Plus, in addition to being into model building and slot-car racing (and flying downhill in homemade go-carts), I was even further inspired by happenings in my neighborhood. I lived near the crest of a very steep hill on a street between my grade school and high school. When I wasn't waking the dead playing my drums or playing pick-up football, basketball or baseball games, I would be having a blast (along with my beautiful and beloved German Shepherd, "Napoleon") watching “smoke city.” After school (with police lookouts bearing walkie talkies) the kids would line up in their "tricked-out" muscle cars… pour bleach all over the fat rear tires… rev the engine while letting the car roll backwards… “dump” the clutch and “burn out." The smell of burned rubber and layers of smoke would permeate the scene. Some would go to second gear before the car would start moving forward… a few could “get rubber” in all four gears. What more could a little kid want?  Life was good.
   A few years later, another friend who lived down the street, asked to borrow my notebook of car drawings to show his dad. I reluctantly agreed. His father recognized my world-class artistic genius and I found myself working nights, weekends and summers in the art department of his offset printing company.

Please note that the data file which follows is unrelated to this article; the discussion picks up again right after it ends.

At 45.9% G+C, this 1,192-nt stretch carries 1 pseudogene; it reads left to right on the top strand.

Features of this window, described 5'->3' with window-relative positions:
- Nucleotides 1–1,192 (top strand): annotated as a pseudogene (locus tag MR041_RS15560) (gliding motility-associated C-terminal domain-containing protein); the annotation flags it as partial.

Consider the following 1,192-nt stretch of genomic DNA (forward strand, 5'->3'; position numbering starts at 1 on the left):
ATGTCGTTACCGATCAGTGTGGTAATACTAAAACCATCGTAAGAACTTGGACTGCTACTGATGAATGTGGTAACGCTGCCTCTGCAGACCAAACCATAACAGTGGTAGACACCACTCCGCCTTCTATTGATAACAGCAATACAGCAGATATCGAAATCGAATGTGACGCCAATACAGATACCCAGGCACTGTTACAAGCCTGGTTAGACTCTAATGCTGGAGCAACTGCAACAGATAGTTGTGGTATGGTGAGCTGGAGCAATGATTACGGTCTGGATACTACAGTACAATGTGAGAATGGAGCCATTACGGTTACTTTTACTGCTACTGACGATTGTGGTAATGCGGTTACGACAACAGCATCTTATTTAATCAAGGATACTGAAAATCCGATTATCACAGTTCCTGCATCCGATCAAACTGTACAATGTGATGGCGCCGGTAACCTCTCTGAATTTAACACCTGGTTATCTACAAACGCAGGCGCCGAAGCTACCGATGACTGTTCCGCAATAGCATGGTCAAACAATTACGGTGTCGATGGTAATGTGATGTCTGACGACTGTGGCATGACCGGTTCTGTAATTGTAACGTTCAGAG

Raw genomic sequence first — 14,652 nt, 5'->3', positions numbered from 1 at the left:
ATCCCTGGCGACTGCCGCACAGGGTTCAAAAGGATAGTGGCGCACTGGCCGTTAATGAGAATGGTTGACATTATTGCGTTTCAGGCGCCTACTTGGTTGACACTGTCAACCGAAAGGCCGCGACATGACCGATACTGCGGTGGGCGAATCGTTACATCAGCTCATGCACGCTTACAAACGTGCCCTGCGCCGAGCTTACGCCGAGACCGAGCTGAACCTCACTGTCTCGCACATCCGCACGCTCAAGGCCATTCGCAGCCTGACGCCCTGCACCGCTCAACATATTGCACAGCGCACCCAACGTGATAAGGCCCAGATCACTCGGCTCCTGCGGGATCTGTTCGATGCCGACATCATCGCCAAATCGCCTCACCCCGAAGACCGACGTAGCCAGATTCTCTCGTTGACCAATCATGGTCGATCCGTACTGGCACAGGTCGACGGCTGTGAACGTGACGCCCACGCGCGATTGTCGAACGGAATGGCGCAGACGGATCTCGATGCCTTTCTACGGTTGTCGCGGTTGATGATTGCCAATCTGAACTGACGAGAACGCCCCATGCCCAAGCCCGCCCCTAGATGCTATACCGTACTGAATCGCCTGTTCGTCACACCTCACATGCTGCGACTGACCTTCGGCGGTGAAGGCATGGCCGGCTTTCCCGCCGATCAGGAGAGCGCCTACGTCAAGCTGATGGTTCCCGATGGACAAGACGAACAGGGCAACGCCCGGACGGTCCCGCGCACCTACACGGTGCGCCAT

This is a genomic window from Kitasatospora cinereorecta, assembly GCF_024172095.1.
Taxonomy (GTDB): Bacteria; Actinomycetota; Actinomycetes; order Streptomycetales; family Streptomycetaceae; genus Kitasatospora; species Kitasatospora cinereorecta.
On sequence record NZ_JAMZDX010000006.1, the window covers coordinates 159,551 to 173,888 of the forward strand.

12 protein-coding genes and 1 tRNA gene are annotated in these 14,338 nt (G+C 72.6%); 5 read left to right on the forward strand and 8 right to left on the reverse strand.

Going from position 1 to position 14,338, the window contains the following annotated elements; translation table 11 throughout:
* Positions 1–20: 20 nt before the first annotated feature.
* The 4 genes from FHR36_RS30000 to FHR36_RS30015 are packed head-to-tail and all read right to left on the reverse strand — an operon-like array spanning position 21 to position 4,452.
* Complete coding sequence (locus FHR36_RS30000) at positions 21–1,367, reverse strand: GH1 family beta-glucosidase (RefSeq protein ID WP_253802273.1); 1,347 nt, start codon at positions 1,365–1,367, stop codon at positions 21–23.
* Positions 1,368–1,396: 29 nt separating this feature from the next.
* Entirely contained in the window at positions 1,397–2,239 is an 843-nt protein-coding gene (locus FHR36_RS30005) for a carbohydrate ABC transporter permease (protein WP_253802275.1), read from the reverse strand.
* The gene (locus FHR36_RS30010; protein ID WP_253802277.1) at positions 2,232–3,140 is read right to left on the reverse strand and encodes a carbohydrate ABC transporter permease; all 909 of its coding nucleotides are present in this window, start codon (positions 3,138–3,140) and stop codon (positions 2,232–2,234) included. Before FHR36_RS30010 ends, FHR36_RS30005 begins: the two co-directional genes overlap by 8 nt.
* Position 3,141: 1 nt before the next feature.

My digs included a large, hydraulically controlled drawing table equipped with T-Squares, triangles, X-Acto knives, non-photo blue pencils and a hot wax machine for "paste-up." There was also a dark room and a very cool "process camera" that was built into the wall of the darkroom. As a 10th grade creative professional, I learned to mix chemicals, shoot mechanicals and photos,  develop film negatives in a tray (line, half-tones and color separations), "strip" negatives and burn plates for press.
   I was drawn to the typesetting equipment like a tick to a dog’s ear.  There were three types of typesetting machines at my disposal... two were “hot type” machines -- a couple of Mergenthaler Linotype machines and a Ludlow. There was also a “cold type” machine -- the Phototypositor. Although the hot-type equipment we had was quite obsolete, I am extremely grateful that I had the opportunity to experience it. I am more grateful that I was never burned by the hot molten lead. I’ve heard horror stories.